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Yet another report – to no avail

The current Swedish government supposedly prioritizes support for small companies.  They made election promises about how they would create conditions for stimulating the flow of private investment to smaller enterprises through various tax incentives. According to Dagens Nyheter, Sweden’s largest newspaper, yet another investigation in this area has been completed. And guess what? The Ministry of Finance just realized that in order to offer tax deductions to venture capitalists, they’d have to compensate for loss of income through increases somewhere else. Of course, I’m not a brilliant financial expert, but it appears to me that a scheme deliberately designed to support the development of new enterprises, which will ulitimatly grow and create jobs and stimulate economic activity, is a darn good deal for the country.  But of course, that’s only if you think longterm and not just as far as next year’s election.

On a more positive note – We recently completed the selection of this year’s Climate Solvers. 7 technologies with the combined potential to reduce emissions by 600 million tons/year by 2020 will be profiled here tomorrow. Exciting new solutions with the potential to radically reduce CO2 emissions here and abroad - given the right conditions for entrepreneursip.

How to Save the Planet – a Climate Solver tells it like it is

 

Johan Silverklev and Maud Olofsson

Every summer Swedish politicians and their stakeholders meet for a week of lectures, lobbying and liasing on Gotland, a large island off the southeast coast. WWF convinced the organizers of an opening seiminar to invite Climate Solver Johan Silverklev, CEO at Air to Air, to participate in a panel discussion entitled New Leadership – defining how to save the planet. Johan did a truly fantastic job representing the entrepreneur’s perspective, and clearly identified faults in the innovation system that prevented society from benefiting from climate technologies with the potential to radically reduce CO2 emissions.

Oh, and the other panelists weren’t too bad either – the Leading Ladies: Gro Harlem Brundtland, Member of the Club of Madrid and Former Prime Minister of Norway. Mary Robinson, Vice President of the Club of Madrid and Former President of Ireland,Margot Wahlström, Vice President of the European Commission, and Maud Olofsson, Minister of Enterprise and Energy and Deputy Prime Minister, Sweden.

Johan identified 3 main problems and offered smart advice as to how they could be tackled:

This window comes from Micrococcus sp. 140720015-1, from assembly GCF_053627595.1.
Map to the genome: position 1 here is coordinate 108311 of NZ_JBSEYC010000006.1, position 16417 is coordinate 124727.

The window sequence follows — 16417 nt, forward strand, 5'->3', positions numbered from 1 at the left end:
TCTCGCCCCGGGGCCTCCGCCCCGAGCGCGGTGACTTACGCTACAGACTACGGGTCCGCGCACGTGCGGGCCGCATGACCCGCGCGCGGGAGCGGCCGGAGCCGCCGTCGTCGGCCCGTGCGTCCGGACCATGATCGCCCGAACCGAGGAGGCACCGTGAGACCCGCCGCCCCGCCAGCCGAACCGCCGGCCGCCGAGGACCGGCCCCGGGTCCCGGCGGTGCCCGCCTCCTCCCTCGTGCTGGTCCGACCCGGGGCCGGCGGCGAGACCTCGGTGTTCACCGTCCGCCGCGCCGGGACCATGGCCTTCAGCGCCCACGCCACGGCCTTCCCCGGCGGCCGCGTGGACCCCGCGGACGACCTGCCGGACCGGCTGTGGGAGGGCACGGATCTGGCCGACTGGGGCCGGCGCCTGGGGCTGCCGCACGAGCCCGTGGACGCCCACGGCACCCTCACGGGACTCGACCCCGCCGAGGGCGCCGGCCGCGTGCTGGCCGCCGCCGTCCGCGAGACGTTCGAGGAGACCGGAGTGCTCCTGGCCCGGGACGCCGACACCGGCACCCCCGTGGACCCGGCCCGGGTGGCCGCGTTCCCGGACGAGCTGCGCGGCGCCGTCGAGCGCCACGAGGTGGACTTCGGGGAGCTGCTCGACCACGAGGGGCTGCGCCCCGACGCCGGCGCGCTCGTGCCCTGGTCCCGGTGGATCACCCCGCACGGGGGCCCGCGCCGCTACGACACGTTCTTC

Problem 1. Today, someone with an idea must qualify it every time they are in need of assistance, be it for writing a business plan or finding a VC. If we entrepreneurs had a dollar for every slap on the back we get, we wouldn’t need any financial help.
My suggestion: A centralised qualification system divided into stages where every stage qualifies for the next. This provides correct help at the correct time. This way, for every time the project qualifies, it gains value and moves forward.

Problem 2. Most technical entrepreneurs have never had any education in business, and thus couldn’t make a believable forecast or financial analysis of an idea if their life depended on it. They still have to depend on the goodwill of business people when asking for help though. And quite probably, the business person won’t understand the beauty of the technology because they in turn, don’t have a technical education. And so the entrepreneur is often sent home without getting the help he or she needs. It’s time to design a system that focuses not only on the product, but also on the entrepreneur behind it.
My suggestion: Different stages of development require different focuses. With a centralised step-based qualification, the system is able to recognise the need for personal, technological and economic assistance when they are needed. Remember that quite often it’s the person, not necessarily the product, that is successful.

Problem 3. When employing someone in Sweden, the net salary is only about 50% of the company’s total cost for paying that salary. This means most new companies can never afford to hire specialist help, resulting in the entrepreneur having to become something of a renaissance artist, ie know everything and do everything by him/herself.
My suggestion: Lighten or abolish the “social fees” for development companies so that they may hire the help needed to successfully grow and build competence capital in-house instead of buying competence when they can afford it.